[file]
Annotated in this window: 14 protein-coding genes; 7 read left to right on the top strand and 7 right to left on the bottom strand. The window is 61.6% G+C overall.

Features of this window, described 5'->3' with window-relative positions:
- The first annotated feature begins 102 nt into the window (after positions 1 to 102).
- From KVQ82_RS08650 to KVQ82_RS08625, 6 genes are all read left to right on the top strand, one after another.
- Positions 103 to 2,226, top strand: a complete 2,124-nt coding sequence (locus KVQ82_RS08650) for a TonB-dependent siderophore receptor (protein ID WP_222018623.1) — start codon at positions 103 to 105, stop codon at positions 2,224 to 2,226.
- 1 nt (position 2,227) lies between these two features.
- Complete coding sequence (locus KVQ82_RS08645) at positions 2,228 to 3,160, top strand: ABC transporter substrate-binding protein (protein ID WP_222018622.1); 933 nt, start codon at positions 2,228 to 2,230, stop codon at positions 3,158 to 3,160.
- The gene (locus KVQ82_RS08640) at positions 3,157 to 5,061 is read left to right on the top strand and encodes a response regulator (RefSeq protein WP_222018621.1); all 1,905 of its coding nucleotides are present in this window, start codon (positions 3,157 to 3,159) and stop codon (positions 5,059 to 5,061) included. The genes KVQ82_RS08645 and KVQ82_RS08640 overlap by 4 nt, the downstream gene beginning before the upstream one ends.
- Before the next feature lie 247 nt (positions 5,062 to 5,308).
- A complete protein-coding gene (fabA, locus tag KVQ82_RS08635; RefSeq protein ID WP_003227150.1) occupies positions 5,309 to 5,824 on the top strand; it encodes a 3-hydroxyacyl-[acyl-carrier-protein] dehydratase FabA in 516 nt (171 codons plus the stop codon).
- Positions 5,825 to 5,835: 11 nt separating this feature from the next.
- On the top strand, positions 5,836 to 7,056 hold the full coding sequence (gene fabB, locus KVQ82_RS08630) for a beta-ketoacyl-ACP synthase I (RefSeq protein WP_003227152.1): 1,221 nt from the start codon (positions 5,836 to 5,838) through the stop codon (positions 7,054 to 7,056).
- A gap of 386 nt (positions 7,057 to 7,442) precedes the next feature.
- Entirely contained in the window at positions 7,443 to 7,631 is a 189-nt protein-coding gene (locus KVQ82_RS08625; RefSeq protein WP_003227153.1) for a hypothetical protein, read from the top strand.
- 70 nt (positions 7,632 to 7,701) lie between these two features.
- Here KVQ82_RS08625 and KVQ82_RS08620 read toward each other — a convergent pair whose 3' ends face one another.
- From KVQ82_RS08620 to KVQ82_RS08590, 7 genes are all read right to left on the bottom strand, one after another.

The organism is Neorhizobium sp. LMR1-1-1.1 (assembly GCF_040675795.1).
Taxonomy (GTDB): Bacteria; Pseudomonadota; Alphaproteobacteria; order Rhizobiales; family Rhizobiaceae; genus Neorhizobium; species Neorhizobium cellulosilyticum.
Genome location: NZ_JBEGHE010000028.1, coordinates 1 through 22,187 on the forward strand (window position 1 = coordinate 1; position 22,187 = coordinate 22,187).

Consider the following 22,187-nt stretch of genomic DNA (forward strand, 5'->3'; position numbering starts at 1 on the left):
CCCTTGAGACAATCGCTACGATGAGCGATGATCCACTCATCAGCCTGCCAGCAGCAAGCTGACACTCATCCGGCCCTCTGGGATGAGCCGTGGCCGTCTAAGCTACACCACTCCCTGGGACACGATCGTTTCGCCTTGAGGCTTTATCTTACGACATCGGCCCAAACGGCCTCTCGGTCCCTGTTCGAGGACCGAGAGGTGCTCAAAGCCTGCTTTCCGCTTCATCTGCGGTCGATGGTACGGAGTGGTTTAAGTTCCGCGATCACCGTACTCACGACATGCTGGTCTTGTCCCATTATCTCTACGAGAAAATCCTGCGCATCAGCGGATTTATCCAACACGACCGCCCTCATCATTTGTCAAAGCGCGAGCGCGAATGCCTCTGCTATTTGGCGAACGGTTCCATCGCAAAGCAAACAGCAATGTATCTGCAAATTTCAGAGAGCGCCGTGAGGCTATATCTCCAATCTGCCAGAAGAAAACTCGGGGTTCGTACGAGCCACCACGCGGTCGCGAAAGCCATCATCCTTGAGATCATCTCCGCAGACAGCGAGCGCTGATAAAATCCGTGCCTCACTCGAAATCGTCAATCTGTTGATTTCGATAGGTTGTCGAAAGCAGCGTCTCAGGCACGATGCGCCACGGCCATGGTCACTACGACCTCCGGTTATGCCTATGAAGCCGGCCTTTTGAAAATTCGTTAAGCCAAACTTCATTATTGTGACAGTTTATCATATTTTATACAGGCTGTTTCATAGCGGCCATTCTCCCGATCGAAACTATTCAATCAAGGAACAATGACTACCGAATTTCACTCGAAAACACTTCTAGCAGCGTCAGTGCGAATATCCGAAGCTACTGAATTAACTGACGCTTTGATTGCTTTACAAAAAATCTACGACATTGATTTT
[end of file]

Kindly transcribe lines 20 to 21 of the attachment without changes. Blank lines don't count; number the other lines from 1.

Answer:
Genome location: NZ_JBEGHE010000028.1, coordinates 1 through 22,187 on the forward strand (window position 1 = coordinate 1; position 22,187 = coordinate 22,187).

Consider the following 22,187-nt stretch of genomic DNA (forward strand, 5'->3'; position numbering starts at 1 on the left):